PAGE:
"There were other moments, winning the prologue in 1999, putting on your first yellow jersey, beating Jan on Alpe d'Huez in 2001, winning the sixth Tour in 2004, ending a career with a seventh Tour, catching Jan in the prologue in 2005: there's a lot of good memories.

"And that's the thing, I feel like I won those Tours. A lot of people don't think I won. They think no-one did. They think those Tours didn't happen. I get that, I'm good with that.

"But when I think about why I raced... those jerseys are on the wall because they're on the wall, it's not as if I say 'they have to be on the wall' and I stand here [clapping]… that's not why they're there."

DR: But you're proud of them?

LA: "Of course, and I have an identical set of seven hanging at my house, but there are not images of my racing career all over the house.

"I raced because I was paid to do a job and I felt like I had to do the job. Number two: I raced because I loved the process, I loved training, getting ready for the race, I loved all of that. And number three I raced for my memories. Regardless of what somebody wants to give or take away, you can't take my memories, all the memories I have of racing against my rivals, sitting on the bus with my team-mates, having dinner with my team-mates, the intimate moments with Johan [Bruyneel], you can't take that away.

Lance Armstrong and Johan Bruyneel
A former rider, Bruyneel (right) was the directeur sportif for all of Armstrong's Tour-winning teams. The Belgian was given a 10-year ban from sport by Usada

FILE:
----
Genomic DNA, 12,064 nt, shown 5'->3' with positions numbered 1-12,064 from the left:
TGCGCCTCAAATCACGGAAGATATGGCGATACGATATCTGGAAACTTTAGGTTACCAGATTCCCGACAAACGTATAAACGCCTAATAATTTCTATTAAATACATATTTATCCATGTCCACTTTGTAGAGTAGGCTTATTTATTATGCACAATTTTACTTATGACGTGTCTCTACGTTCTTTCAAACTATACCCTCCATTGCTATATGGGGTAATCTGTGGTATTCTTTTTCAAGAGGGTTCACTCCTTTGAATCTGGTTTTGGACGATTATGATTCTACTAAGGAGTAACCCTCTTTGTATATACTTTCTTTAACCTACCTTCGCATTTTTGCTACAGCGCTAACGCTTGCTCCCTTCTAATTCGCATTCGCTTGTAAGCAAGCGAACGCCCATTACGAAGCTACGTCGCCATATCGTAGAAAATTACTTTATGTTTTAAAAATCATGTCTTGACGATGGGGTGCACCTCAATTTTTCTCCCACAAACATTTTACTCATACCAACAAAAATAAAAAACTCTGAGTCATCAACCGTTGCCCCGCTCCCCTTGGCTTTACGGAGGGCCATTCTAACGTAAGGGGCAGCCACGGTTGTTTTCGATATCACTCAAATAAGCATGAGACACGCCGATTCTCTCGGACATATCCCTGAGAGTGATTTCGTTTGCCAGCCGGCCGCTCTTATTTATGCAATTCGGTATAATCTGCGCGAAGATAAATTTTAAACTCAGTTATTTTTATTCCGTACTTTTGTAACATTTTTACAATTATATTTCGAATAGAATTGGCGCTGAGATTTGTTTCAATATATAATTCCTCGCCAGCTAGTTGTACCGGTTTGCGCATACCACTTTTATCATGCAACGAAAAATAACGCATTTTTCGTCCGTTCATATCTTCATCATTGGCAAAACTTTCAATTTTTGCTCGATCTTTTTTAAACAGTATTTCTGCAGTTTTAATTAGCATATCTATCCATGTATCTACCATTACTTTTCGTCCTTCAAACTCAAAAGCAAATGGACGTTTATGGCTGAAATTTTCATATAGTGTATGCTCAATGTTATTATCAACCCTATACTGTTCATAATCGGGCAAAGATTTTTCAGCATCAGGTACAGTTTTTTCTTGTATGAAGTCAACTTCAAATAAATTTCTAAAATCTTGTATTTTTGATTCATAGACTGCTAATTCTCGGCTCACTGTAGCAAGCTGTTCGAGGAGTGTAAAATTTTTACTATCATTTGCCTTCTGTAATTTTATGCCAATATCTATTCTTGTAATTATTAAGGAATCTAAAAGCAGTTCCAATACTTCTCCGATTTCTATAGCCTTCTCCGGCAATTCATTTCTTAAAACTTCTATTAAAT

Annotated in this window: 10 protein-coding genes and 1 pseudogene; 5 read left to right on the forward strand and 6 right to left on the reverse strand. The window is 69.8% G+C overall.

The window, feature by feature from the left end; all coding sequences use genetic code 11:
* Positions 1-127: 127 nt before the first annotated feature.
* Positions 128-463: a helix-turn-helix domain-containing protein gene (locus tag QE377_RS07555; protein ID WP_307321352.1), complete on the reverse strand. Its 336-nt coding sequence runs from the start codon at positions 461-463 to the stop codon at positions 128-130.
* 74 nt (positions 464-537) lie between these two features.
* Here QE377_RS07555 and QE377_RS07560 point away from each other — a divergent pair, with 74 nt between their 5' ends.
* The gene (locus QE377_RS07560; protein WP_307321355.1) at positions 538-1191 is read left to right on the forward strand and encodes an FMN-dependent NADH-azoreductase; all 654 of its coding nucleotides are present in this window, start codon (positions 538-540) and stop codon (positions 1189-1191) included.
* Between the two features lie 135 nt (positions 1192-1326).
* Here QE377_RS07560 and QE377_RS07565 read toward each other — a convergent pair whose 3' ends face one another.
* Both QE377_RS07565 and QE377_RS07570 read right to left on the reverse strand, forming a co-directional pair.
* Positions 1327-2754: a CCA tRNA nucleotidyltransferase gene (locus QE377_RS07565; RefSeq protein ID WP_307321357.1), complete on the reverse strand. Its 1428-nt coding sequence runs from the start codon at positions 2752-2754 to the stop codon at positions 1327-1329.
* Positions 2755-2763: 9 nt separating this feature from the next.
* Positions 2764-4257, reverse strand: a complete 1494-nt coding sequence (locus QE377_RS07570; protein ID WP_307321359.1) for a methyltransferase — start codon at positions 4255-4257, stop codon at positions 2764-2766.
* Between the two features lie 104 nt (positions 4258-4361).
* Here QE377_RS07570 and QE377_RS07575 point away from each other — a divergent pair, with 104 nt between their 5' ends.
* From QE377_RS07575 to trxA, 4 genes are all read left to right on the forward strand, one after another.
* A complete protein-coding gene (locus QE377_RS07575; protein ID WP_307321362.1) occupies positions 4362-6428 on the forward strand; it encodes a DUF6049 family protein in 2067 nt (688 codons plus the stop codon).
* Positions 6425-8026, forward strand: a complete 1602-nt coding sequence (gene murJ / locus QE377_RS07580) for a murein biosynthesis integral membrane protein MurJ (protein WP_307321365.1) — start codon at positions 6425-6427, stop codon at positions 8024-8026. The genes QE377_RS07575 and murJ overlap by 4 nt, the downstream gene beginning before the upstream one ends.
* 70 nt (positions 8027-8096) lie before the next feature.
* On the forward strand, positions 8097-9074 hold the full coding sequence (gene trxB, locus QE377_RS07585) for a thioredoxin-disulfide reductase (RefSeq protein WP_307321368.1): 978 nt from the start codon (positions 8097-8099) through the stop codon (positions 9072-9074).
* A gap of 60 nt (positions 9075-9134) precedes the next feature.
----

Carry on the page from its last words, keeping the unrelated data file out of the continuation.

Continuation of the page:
"I'd leave the Tour every year and I never once thought: 'I can't wait to be back here in 40 years and be standing around at the finish with people going 'hey, that old guy Armstrong, he won seven Tours'.

"I don't care about that. I didn't want it then and I don't want it now. I got the three things I wanted. I did my job, I worked hard in the process, and I cherish the memories, and they're mine."

DR: The alternative to doping, going back home, is that true? Could you not have succeeded at something else? A cleaner sport, perhaps, like triathlon?

LA: "Sure, something else, maybe triathlon. Or I could have stayed in cycling and potentially been backfill, but I wasn't cut out for that. I wanted to win the Tour de France. And when I won it once, I wanted to do it again, and again, and again, it just kept going. So there wasn't another competitive environment."

Armstrong was a national triathlon champion as a teenager before moving to the more lucrative sport of road cycling. He returned to triathlon in 2011 and was hoping to become Ironman world champion when Usada banned him.

The real cost

DR: What is a bad day for you now?

LA: "I can't get out of bed… I'm kidding. Listen, everything in my life is in perspective. OK, perspective ebbs and flows. I've had bad days, but they weren't in the last two or three years. A bad day is 2 October 1996: 'We've got bad news for you, you've got advanced testicular cancer and you've got a coin's toss chance of survival.' That's a bad day. But a bad day [now] certainly involves some legal nonsense, some legal BS."

DR: You said brutal earlier on...

LA: "Well, I was loose with that word. It would be interesting to ask the people closest to me. I have my view of things. Our lives went from 100mph down the highway, where you're supposed to go 55, they went to 10. I didn't like 100, and I don't really like 10. I'd be happy with 50, 55 maybe."

DR: How worried were your friends about you?

LA: "I'm sure they were worried. I know my mum was worried. I don't see her every day, I don't see her every week. But I know it's her nature, it's probably every parent's nature. But I think we've held up well.

"My biggest fear was I'd have that day when one of my older kids would… my two youngest ones are too young to even know, or for their classmates to know… but you'd have that day when a 13-year-old or a 15-year-old would come home and just be in pieces. 'Dad, I heard this in the hallway, or I read this on social media, is this true?' It's never happened, and..."

DR: The one time you seemed to get emotional in the Oprah interview is when you talked about telling your 13-year-old son not to defend you any more…